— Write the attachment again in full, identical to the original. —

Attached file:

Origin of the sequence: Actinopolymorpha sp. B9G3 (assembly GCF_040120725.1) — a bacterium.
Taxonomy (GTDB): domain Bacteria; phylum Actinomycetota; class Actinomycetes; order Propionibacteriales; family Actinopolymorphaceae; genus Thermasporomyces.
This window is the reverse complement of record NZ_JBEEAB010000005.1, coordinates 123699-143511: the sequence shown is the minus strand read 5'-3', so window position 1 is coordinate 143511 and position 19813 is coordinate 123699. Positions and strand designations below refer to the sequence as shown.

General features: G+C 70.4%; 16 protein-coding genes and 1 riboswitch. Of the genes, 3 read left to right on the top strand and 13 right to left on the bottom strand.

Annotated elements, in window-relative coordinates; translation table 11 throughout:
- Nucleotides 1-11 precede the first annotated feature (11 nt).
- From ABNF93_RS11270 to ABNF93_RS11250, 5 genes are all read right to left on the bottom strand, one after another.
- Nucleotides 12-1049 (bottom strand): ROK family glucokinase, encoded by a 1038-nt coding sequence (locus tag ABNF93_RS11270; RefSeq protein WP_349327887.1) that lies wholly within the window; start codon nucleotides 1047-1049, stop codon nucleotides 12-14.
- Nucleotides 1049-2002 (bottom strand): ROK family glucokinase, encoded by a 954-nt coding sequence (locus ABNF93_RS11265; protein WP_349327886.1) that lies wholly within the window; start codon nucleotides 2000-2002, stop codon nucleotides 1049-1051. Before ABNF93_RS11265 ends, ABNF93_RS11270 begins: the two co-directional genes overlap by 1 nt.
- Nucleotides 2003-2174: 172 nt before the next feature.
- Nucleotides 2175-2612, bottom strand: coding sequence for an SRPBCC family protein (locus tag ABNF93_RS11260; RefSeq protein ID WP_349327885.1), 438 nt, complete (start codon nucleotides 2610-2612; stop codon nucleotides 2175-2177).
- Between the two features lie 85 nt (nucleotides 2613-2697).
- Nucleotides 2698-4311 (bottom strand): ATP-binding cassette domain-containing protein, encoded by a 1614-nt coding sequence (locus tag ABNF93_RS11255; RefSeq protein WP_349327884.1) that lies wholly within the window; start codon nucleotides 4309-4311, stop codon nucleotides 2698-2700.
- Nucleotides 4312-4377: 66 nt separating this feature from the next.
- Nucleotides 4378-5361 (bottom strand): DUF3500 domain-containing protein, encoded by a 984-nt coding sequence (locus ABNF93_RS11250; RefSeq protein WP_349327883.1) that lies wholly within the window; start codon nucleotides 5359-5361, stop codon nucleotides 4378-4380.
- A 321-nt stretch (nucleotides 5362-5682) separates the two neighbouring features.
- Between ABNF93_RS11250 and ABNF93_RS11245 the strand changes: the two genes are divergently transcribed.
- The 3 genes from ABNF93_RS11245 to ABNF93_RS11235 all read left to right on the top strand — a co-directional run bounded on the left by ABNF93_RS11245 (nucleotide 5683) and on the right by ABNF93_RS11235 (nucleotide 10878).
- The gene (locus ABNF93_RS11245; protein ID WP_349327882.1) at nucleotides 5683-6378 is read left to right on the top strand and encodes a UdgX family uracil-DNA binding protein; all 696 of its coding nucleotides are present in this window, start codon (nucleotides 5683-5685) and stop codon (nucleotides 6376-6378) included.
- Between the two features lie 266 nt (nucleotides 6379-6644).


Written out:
Origin of the sequence: Actinopolymorpha sp. B9G3 (assembly GCF_040120725.1) — a bacterium.
Taxonomy (GTDB): domain Bacteria; phylum Actinomycetota; class Actinomycetes; order Propionibacteriales; family Actinopolymorphaceae; genus Thermasporomyces.
This window is the reverse complement of record NZ_JBEEAB010000005.1, coordinates 123699-143511: the sequence shown is the minus strand read 5'-3', so window position 1 is coordinate 143511 and position 19813 is coordinate 123699. Positions and strand designations below refer to the sequence as shown.

General features: G+C 70.4%; 16 protein-coding genes and 1 riboswitch. Of the genes, 3 read left to right on the top strand and 13 right to left on the bottom strand.

Annotated elements, in window-relative coordinates; translation table 11 throughout:
- Nucleotides 1-11 precede the first annotated feature (11 nt).
- From ABNF93_RS11270 to ABNF93_RS11250, 5 genes are all read right to left on the bottom strand, one after another.
- Nucleotides 12-1049 (bottom strand): ROK family glucokinase, encoded by a 1038-nt coding sequence (locus tag ABNF93_RS11270; RefSeq protein WP_349327887.1) that lies wholly within the window; start codon nucleotides 1047-1049, stop codon nucleotides 12-14.
- Nucleotides 1049-2002 (bottom strand): ROK family glucokinase, encoded by a 954-nt coding sequence (locus ABNF93_RS11265; protein WP_349327886.1) that lies wholly within the window; start codon nucleotides 2000-2002, stop codon nucleotides 1049-1051. Before ABNF93_RS11265 ends, ABNF93_RS11270 begins: the two co-directional genes overlap by 1 nt.
- Nucleotides 2003-2174: 172 nt before the next feature.
- Nucleotides 2175-2612, bottom strand: coding sequence for an SRPBCC family protein (locus tag ABNF93_RS11260; RefSeq protein ID WP_349327885.1), 438 nt, complete (start codon nucleotides 2610-2612; stop codon nucleotides 2175-2177).
- Between the two features lie 85 nt (nucleotides 2613-2697).
- Nucleotides 2698-4311 (bottom strand): ATP-binding cassette domain-containing protein, encoded by a 1614-nt coding sequence (locus tag ABNF93_RS11255; RefSeq protein WP_349327884.1) that lies wholly within the window; start codon nucleotides 4309-4311, stop codon nucleotides 2698-2700.
- Nucleotides 4312-4377: 66 nt separating this feature from the next.
- Nucleotides 4378-5361 (bottom strand): DUF3500 domain-containing protein, encoded by a 984-nt coding sequence (locus ABNF93_RS11250; RefSeq protein WP_349327883.1) that lies wholly within the window; start codon nucleotides 5359-5361, stop codon nucleotides 4378-4380.
- A 321-nt stretch (nucleotides 5362-5682) separates the two neighbouring features.
- Between ABNF93_RS11250 and ABNF93_RS11245 the strand changes: the two genes are divergently transcribed.
- The 3 genes from ABNF93_RS11245 to ABNF93_RS11235 all read left to right on the top strand — a co-directional run bounded on the left by ABNF93_RS11245 (nucleotide 5683) and on the right by ABNF93_RS11235 (nucleotide 10878).
- The gene (locus ABNF93_RS11245; protein ID WP_349327882.1) at nucleotides 5683-6378 is read left to right on the top strand and encodes a UdgX family uracil-DNA binding protein; all 696 of its coding nucleotides are present in this window, start codon (nucleotides 5683-5685) and stop codon (nucleotides 6376-6378) included.
- Between the two features lie 266 nt (nucleotides 6379-6644).